DNA profiling was first described (as DNA fingerprinting) by Sir Alec Jeffreys in 1985. Since then, this technology has evolved into the most powerful method to investigate biological evidence from crime scenes. It has an enormous impact on the safety of citizens and the security of society by providing reliable tools to link criminal offenders to criminal offences. Highly informative and robust DNA typing systems have been developed which are extremely efficient for the individualization of biological material of human origin and a large effort has been dedicated to standardization of these genetic marker systems.
In the last few years, due to the wide ranging and accelerating advances in genomics, new DNA markers and new applications have arisen. A new type of marker, Single Nucleotide Polymorphisms (SNPs), is opening novel applications such as the analysis of externally visible traits, or the assignment of the biogeographic ancestry of biological samples. Scientists are working to identify genetic markers that influence physical characteristics such as hair, skin or eye colour, in the hope of one day using DNA samples from crime scenes to be able to reconstruct a perpetrator’s externally visible appearance. However, these scientific efforts are currently not coordinated making it difficult to know the exact state of the art in the field and to identify experts at the national level when the expertise is required in an investigation.
While some standardization groups on human DNA typing exist in Europe, i.e. the European DNA Profiling Group (EDNAP; http://www.isfg.org/ednap), and the DNA Working Group of the European Network of Forensic Science Institutes (ENFSI; http://www.enfsi.eu), the absence of coordinated research at the European level is a factor limiting progress in the area. A network coordinating high level collaborative forensic genetic research by combining local resources from academic institutions with work carried out by police and security forces is therefore urgently needed.
The same is true of education and the dissemination of knowledge for experts, police officers, judges, and all other end-users in general. There is a complete lack of common educational and training programs in state-of-the-art forensic genetics in Europe. The harmonization of education and the implementation of expert qualification schemes are urgently needed.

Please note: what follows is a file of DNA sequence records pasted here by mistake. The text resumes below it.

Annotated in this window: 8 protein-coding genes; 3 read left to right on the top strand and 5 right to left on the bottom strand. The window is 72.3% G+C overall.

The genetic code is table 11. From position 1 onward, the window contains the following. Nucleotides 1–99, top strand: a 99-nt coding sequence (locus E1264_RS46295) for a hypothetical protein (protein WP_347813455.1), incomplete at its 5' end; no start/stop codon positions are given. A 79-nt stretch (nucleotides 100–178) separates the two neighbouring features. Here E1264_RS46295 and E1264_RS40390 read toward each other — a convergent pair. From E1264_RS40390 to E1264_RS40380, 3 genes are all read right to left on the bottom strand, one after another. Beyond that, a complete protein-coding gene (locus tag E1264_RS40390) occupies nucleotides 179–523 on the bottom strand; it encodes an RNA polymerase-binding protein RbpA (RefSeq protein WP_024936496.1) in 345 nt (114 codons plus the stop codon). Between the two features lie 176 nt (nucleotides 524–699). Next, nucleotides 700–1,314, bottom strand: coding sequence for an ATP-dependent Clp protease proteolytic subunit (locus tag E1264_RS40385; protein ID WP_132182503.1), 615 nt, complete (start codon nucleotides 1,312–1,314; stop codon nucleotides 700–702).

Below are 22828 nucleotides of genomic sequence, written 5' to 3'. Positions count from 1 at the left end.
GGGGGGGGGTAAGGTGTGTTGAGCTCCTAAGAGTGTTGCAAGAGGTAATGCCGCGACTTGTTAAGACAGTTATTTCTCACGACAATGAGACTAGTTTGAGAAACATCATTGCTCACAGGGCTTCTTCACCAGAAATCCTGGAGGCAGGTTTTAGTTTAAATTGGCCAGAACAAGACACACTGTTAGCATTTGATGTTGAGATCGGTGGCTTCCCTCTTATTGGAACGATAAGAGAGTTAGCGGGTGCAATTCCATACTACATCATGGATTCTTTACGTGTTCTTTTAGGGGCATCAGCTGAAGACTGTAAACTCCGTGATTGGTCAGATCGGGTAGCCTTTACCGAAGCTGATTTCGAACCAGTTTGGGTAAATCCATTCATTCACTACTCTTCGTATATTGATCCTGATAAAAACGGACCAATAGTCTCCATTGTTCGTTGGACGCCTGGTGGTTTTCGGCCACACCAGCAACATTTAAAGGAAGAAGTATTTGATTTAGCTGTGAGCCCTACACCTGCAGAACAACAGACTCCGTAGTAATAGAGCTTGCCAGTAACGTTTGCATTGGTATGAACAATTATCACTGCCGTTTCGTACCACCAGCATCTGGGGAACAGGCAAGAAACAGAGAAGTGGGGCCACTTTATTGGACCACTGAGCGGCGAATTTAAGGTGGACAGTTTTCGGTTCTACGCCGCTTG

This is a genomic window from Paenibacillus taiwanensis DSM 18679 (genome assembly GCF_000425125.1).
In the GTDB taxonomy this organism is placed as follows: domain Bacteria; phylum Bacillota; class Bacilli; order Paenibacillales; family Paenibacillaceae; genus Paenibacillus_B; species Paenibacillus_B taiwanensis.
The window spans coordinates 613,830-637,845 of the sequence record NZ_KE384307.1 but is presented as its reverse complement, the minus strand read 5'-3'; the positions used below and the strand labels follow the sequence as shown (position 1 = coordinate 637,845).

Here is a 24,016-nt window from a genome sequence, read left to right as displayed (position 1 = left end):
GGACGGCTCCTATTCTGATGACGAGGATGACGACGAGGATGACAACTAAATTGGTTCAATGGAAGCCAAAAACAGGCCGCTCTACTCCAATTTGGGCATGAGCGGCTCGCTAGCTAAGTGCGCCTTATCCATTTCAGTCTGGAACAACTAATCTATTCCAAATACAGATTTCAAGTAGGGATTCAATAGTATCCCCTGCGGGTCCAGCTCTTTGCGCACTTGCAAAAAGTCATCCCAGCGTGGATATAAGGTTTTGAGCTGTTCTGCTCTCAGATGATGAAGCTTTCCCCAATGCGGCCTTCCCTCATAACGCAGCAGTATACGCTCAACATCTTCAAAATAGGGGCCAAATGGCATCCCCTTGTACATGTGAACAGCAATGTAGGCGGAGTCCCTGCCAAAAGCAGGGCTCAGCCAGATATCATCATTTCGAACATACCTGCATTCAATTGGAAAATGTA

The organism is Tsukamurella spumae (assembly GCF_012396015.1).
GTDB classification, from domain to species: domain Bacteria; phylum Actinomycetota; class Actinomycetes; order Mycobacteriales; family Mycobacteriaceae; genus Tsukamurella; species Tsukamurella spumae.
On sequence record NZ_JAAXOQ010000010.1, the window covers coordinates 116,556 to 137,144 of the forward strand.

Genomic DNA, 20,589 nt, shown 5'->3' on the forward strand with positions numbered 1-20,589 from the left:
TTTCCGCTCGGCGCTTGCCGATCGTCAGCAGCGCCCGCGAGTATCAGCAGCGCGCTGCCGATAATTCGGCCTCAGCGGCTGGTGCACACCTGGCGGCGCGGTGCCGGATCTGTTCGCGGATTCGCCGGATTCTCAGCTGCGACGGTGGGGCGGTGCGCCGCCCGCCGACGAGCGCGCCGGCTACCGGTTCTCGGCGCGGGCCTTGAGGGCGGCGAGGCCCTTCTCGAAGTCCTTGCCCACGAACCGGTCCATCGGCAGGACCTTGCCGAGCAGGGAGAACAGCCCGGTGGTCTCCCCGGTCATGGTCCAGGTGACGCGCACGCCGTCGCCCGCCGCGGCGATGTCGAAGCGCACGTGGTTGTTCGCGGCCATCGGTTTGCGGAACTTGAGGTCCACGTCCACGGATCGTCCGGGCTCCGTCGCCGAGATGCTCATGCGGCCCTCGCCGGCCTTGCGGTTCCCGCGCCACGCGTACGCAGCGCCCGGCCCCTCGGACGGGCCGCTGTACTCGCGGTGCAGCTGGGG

Progress in this rapidly developing field of applied science also impacts strongly on the societal dimension of security. It will be essential to identify the social, legal and ethical risks associated with the application of forensic genetics in support of criminal investigations and national security. Public concerns about criminal DNA databases and the protection of individual privacy rights need to be understood and addressed in the context of maintaining the safety of citizens and the security of European societies. Research, industry, stakeholders and end-users need a common framework of reference to facilitate the exchange of ideas and opinions, and to improve and moderate both the practical applications and the social acceptance of these new technologies.
The networking action - the European Forensic Genetics Network of Excellence (EUROFORGEN-NoE) - will serve to connect these efforts and lay the foundations of a European virtual centre of research in forensic genetics aimed to introduce an international self-sustained institution fully supported by national activities.